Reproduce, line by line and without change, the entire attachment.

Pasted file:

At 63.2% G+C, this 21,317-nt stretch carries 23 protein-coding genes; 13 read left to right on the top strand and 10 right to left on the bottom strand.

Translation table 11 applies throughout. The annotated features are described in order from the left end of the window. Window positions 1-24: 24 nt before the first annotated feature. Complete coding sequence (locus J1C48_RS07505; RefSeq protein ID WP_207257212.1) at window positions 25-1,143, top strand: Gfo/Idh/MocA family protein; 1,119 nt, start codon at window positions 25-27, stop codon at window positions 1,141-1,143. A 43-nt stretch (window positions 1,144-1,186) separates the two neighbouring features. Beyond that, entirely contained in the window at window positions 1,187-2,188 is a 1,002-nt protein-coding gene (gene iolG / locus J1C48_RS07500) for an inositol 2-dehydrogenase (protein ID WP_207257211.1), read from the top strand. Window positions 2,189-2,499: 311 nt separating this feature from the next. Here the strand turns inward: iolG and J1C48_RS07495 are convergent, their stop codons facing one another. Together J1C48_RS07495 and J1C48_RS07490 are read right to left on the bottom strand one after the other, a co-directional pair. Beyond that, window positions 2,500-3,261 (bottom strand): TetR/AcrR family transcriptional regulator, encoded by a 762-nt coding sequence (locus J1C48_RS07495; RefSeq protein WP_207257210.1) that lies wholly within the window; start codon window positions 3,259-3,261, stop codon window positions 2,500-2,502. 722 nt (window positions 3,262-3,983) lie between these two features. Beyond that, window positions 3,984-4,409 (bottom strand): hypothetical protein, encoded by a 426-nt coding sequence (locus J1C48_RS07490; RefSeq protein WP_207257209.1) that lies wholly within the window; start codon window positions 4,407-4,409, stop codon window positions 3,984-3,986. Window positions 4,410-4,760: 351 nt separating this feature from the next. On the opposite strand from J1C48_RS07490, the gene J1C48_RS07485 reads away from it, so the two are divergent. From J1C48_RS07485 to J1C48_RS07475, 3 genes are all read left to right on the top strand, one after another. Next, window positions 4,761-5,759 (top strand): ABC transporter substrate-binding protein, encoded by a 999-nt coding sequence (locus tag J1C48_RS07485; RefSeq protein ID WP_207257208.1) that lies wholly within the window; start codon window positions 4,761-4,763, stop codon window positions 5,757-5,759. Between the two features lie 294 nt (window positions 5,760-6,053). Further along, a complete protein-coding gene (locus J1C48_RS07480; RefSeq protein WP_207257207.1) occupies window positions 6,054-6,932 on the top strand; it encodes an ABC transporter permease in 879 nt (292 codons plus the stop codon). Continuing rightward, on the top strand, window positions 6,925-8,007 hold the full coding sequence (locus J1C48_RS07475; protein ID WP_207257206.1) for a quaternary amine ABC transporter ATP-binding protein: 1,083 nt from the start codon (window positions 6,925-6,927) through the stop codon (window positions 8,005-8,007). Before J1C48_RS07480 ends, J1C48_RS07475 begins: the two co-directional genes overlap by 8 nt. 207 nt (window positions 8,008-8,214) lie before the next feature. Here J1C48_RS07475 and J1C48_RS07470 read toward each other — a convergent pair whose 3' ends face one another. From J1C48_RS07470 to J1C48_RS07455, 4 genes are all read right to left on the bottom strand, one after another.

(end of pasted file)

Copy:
At 63.2% G+C, this 21,317-nt stretch carries 23 protein-coding genes; 13 read left to right on the top strand and 10 right to left on the bottom strand.

Translation table 11 applies throughout. The annotated features are described in order from the left end of the window. Window positions 1-24: 24 nt before the first annotated feature. Complete coding sequence (locus J1C48_RS07505; RefSeq protein ID WP_207257212.1) at window positions 25-1,143, top strand: Gfo/Idh/MocA family protein; 1,119 nt, start codon at window positions 25-27, stop codon at window positions 1,141-1,143. A 43-nt stretch (window positions 1,144-1,186) separates the two neighbouring features. Beyond that, entirely contained in the window at window positions 1,187-2,188 is a 1,002-nt protein-coding gene (gene iolG / locus J1C48_RS07500) for an inositol 2-dehydrogenase (protein ID WP_207257211.1), read from the top strand. Window positions 2,189-2,499: 311 nt separating this feature from the next. Here the strand turns inward: iolG and J1C48_RS07495 are convergent, their stop codons facing one another. Together J1C48_RS07495 and J1C48_RS07490 are read right to left on the bottom strand one after the other, a co-directional pair. Beyond that, window positions 2,500-3,261 (bottom strand): TetR/AcrR family transcriptional regulator, encoded by a 762-nt coding sequence (locus J1C48_RS07495; RefSeq protein WP_207257210.1) that lies wholly within the window; start codon window positions 3,259-3,261, stop codon window positions 2,500-2,502. 722 nt (window positions 3,262-3,983) lie between these two features. Beyond that, window positions 3,984-4,409 (bottom strand): hypothetical protein, encoded by a 426-nt coding sequence (locus J1C48_RS07490; RefSeq protein WP_207257209.1) that lies wholly within the window; start codon window positions 4,407-4,409, stop codon window positions 3,984-3,986. Window positions 4,410-4,760: 351 nt separating this feature from the next. On the opposite strand from J1C48_RS07490, the gene J1C48_RS07485 reads away from it, so the two are divergent. From J1C48_RS07485 to J1C48_RS07475, 3 genes are all read left to right on the top strand, one after another. Next, window positions 4,761-5,759 (top strand): ABC transporter substrate-binding protein, encoded by a 999-nt coding sequence (locus tag J1C48_RS07485; RefSeq protein ID WP_207257208.1) that lies wholly within the window; start codon window positions 4,761-4,763, stop codon window positions 5,757-5,759. Between the two features lie 294 nt (window positions 5,760-6,053). Further along, a complete protein-coding gene (locus J1C48_RS07480; RefSeq protein WP_207257207.1) occupies window positions 6,054-6,932 on the top strand; it encodes an ABC transporter permease in 879 nt (292 codons plus the stop codon). Continuing rightward, on the top strand, window positions 6,925-8,007 hold the full coding sequence (locus J1C48_RS07475; protein ID WP_207257206.1) for a quaternary amine ABC transporter ATP-binding protein: 1,083 nt from the start codon (window positions 6,925-6,927) through the stop codon (window positions 8,005-8,007). Before J1C48_RS07480 ends, J1C48_RS07475 begins: the two co-directional genes overlap by 8 nt. 207 nt (window positions 8,008-8,214) lie before the next feature. Here J1C48_RS07475 and J1C48_RS07470 read toward each other — a convergent pair whose 3' ends face one another. From J1C48_RS07470 to J1C48_RS07455, 4 genes are all read right to left on the bottom strand, one after another.